As a symptom of illness, sore throat rivals fatigue for being both commonplace and a potential sign of catastrophe. Usually, having a sore throat is nothing to worry about — most are caused by cold and flu germs. In rare cases, however, a sore throat can signal something much more serious. One of the first symptoms of infection caused by the dreaded ebola virus, for example, is a sore throat.
And strep bacteria, a common cause of sore throat, especially in children, can spread like wildfire if it gets into the blood, damaging the liver, brain, kidneys, and other organs.
Jim Henson, creator of the Muppets, came down with a sore throat caused by a strep infection late Sunday, May 13, 1990. He was admitted to the hospital with pneumonia on Tuesday and died 20 hours later of septic shock, a life-threatening response to a severe infection.
“In the preantibiotic era, people died from sore throats all the time,” says Robert T. Sataloff, MD, associate dean for clinical academic specialties at Drexel University College of Medicine in Philadelphia. “They’d end up with general toxicity and seed infections in the brain or lungs, and they’d die.”
So how do you know the difference between a scratchy throat that will disappear on its own and the start of a potentially deadly infection?
Sore Throat Threat Level: Always “Guarded”
When it comes to sore throat, forget the “low” threat level. The symptom always merits “guarded” or even “elevated” alertness. Pay attention, but don’t panic.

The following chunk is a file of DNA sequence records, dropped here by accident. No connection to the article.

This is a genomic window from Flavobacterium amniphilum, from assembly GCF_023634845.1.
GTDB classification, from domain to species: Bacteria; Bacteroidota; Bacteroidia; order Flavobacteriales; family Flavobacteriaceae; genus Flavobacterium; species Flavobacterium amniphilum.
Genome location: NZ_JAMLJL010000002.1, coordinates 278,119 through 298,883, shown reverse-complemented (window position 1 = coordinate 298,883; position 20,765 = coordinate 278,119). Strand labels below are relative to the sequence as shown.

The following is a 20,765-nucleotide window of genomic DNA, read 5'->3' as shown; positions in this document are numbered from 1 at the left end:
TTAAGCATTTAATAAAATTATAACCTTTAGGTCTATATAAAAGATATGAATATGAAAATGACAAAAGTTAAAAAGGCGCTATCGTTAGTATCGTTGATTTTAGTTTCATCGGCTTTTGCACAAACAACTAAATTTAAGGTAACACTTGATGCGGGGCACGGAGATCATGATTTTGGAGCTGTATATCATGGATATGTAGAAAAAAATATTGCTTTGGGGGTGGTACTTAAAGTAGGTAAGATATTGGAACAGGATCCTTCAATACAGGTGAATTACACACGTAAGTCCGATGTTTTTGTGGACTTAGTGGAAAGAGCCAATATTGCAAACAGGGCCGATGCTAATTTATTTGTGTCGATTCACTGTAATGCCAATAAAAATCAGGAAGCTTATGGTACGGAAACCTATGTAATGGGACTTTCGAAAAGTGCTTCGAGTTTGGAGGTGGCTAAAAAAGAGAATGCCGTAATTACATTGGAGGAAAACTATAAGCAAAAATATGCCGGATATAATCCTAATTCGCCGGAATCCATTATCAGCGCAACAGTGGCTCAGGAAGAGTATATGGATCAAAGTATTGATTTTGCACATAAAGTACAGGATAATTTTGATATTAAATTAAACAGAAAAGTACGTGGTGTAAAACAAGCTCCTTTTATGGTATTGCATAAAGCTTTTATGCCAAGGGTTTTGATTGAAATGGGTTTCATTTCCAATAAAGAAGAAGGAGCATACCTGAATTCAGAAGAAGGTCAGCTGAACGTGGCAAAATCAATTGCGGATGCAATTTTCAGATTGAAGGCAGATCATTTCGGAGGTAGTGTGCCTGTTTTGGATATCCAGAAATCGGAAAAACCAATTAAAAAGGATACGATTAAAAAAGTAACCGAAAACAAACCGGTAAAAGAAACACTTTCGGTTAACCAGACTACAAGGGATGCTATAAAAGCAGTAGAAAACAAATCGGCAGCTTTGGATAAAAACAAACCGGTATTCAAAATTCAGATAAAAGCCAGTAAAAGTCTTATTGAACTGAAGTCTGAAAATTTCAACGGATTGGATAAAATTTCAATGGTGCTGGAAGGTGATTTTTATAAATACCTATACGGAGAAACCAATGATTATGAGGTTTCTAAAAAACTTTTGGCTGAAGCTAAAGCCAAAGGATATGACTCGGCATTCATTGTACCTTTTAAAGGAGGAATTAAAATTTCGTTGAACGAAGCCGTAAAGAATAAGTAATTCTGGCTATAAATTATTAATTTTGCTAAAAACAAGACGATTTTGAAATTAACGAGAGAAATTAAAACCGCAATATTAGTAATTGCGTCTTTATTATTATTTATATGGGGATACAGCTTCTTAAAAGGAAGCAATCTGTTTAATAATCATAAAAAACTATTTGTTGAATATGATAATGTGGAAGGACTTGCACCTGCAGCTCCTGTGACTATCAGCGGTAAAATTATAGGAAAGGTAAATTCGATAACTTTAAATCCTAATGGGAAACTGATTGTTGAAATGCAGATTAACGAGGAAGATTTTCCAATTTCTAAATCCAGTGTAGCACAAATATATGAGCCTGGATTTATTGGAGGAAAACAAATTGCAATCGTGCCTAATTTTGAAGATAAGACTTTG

If you were talking loudly at a noisy, smoky bar, you may have strained your vocal cords, resulting in throat soreness. If you have hay fever, or if your allergies are acting up, that can make your throat feel scratchy. Even sleeping with your mouth open in the winter, when the air can get as dry as the Sahara, can cause a sore throat.
Even if your sore throat is caused by a viral infection, such as a cold or the flu, you probably can wait it out while drinking hot tea with honey and sucking on throat lozenges to ease the discomfort. Because most sore throats are caused by viruses that don’t respond to antibiotics, there’s not much you can do about them outside of resting so your immune system is strong and ready to fight the invaders.
“Wait a day, drink plenty of fluids, take pain medication if you’d like,” Sataloff tells WebMD. “You might as well try vitamin C. The data are controversial, but vitamin C doesn’t do any harm, and there’s some suggestion that vitamin C and antioxidants may have some efficacy. These are not unreasonable things to do when helping your body fight off an infection, and that’s what it has to do since we don’t treat viral infections with antibiotics.”
Some people with gastroesophageal reflux disease (GERD) may experience hoarseness with a sore throat, but this will probably be accompanied by other symptoms, such as heartburn or the sour reflux of stomach contents.